CLASS OF 1978 | 2020 | ISSUE 2

Greetings, classmates. I (Susie) hope these notes find you and yours healthy, safe, and finding silver linings to life in this new life we’re living. In spite of the COVID-19 pandemic turning our world upside down, perhaps you, like me, are finding particular joy in the beauties of nature (our gardens have never gotten this much attention!), the fragrance of a favorite recipe or reaching out to a long-lost friend.

These notes were due on May 18, so who knows what our world will look like when they arrive in your mailbox. Hopefully, progress has been made in defeating the virus, the economy is in better shape, and we have more clarity in our futures.

Lucy Mize wrote that she came back from teaching a class in Thailand on Jan. 18, and on the 20th, was in the White House situation room as part of the COVID-19 response. That must have been quite a welcome home! At the same time, she was glad to welcome her daughter, Belle ’22, home from her sophomore year at Wes. Lucy loves that Belle and her brother will always be on the same Reunion cycle five years apart. During quarantine, her husband keeps them distracted with their beautiful garden and they are hoping that all four of them, including Thaddeus ’17, will be able to spend the summer in Vermont.

Rachael Pine updated us on her life during the quarantine. She says working at a private foundation in NYC during the pandemic is heartbreaking. From her vantage point, she is not face-to-face with the human toll, but she sees the devastation being within the nonprofit sector—the small mission-driven community-based organizations that do amazing work, are the heart and soul of many neighborhoods, and find themselves closing doors, laying off staff, falling behind in rent, and unable to provide even life-sustaining services to their clients in low-income communities. Rachael is finding joy in vicariously sharing the life journey of her children’s lives; one daughter is off to Yale for a master’s level nurse-midwifery and women’s health degree and the other to UC Berkeley for a master’s in city and regional planning.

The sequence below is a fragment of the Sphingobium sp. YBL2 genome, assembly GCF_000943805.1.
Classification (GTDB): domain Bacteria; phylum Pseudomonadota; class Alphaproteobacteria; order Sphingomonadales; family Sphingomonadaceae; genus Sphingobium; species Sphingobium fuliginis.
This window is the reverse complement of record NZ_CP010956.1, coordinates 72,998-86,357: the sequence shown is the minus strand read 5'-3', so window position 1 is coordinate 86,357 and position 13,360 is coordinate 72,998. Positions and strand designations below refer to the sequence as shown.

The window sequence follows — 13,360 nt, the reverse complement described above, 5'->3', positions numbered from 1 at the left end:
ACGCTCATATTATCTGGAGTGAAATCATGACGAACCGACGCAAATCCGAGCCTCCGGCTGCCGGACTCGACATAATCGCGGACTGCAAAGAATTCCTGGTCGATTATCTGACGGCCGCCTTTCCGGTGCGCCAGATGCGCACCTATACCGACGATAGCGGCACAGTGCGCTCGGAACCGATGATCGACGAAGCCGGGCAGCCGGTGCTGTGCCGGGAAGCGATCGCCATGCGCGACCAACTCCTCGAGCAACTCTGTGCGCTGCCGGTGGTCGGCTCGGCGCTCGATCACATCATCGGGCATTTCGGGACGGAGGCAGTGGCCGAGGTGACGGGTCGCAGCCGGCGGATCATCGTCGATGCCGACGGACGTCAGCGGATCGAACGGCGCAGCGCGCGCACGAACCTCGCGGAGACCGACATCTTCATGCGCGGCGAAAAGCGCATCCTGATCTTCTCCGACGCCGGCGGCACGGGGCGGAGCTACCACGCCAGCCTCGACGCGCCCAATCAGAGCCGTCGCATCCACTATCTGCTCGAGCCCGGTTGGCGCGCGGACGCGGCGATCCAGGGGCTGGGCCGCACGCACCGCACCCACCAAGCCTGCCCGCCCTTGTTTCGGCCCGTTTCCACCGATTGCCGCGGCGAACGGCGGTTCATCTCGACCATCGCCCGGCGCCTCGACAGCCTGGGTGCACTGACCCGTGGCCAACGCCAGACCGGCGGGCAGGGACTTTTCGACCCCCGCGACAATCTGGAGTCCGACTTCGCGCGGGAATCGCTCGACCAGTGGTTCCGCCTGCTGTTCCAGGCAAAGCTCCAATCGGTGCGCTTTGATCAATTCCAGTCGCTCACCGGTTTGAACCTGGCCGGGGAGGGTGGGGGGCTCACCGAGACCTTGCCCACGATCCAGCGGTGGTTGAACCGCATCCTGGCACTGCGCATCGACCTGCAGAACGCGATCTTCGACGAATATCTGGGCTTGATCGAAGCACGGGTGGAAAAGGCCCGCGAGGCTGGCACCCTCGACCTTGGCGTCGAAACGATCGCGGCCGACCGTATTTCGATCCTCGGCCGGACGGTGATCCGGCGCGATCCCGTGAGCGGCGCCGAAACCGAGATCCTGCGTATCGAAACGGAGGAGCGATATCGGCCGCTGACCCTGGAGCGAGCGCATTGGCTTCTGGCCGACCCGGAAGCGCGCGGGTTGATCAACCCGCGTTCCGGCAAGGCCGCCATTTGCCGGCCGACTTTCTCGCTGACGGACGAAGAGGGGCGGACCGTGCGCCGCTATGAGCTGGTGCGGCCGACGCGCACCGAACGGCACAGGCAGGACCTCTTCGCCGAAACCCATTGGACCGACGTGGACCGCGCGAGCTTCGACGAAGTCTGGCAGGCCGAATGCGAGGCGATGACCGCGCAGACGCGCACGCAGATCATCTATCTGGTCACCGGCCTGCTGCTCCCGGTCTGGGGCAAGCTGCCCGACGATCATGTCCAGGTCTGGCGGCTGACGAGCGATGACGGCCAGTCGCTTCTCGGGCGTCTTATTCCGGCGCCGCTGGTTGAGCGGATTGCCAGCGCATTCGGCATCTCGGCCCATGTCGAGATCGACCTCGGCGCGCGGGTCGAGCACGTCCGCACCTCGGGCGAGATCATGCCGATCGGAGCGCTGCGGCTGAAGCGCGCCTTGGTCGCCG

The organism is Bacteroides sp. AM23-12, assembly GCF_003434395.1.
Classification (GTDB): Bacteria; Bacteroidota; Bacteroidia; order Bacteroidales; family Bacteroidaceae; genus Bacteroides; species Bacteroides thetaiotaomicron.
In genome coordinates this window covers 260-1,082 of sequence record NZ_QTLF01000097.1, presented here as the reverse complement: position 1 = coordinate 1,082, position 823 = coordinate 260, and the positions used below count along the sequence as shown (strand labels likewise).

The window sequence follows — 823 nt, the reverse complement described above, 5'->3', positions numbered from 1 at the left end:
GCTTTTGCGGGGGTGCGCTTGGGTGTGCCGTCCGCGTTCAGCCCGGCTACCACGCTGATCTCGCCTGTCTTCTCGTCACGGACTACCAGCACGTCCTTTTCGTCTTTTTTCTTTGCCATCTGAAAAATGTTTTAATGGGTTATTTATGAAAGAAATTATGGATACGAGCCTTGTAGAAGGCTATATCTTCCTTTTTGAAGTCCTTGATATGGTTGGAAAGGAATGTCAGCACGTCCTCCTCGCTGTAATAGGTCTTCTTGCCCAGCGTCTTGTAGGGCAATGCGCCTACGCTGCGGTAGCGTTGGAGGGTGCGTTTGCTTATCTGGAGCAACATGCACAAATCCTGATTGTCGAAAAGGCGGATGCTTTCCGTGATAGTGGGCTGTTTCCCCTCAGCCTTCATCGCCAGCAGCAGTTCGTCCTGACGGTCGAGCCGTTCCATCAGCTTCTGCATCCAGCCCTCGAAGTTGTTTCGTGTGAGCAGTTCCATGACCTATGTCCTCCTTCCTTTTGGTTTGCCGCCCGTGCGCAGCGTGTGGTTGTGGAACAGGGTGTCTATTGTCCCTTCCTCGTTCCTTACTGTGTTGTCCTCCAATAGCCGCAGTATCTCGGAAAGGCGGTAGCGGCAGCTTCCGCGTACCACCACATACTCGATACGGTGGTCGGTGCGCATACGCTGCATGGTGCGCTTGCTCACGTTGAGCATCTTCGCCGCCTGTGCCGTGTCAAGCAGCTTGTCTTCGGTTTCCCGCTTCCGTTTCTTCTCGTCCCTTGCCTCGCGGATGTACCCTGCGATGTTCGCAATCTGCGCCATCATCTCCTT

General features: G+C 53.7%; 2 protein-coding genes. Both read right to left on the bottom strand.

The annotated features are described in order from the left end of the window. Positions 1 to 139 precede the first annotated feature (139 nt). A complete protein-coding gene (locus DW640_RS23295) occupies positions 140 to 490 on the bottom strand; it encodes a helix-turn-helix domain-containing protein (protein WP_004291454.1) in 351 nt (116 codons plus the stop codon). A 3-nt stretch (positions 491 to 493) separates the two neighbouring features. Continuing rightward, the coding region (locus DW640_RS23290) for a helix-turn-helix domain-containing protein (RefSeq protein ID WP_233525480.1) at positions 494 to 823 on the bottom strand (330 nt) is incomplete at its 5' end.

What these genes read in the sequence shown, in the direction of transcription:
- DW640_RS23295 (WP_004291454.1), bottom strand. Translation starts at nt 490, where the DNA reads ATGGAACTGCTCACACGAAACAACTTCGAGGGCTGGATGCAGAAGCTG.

Lisa Alter is a founding partner of Alter Kendrick & Baron. Her firm advises music publishers, equity investors, musicians, and songwriters alike. She was recently named to the “2020 Billboard Power List” which recognized her as “not only excelling at her job but going beyond to elevate the entire music business.” Congrats Lisa!

Dr. Michael Blackwell, originally in the class of ’77 but graduated in ’78, checked in for the first time in a while. After Wesleyan, he attended graduate school at Boston University and taught at nearby Curry College and the Urban Education Center in Roxbury for Gordon-Conwell Theological Seminary. From Boston, he moved to the Midwest, where he’s been living a very busy, full life for the past 30 years. He taught classes in religion and society at Missouri State and pastored several churches in the area. He moved to Iowa, where he directed the Center for Multicultural Education at the University of Northern Iowa and taught in the philosophy and world religions department. He pastored a Baptist church in Cedar Rapids for several years and a string of United Methodist churches thereafter. He retired from university teaching in 2015 and retired from pastoring in December. Now he is hoping to enjoy writing, leisure activities, and reconnecting with family and friends. He’s also thinking of moving back to the Northeast where he grew up. Who knows, maybe he’ll be at a Reunion someday!?

My husband, Nick, and I have been enjoying Zoomtailing (yes, that’s a word!) with Jodi Wilinsky Hill, Suki Hoagland, Lance and Moira James, and Pat and Nancy McCabe. Laughter is always good medicine for the soul. It’s certain this year will be like no other, but let’s carry on with kindness, optimism, and hope. Take good care and please send us your news and quarantine stories…surely there are many!

Susie Muirhead Bates | 

Ken Kramer |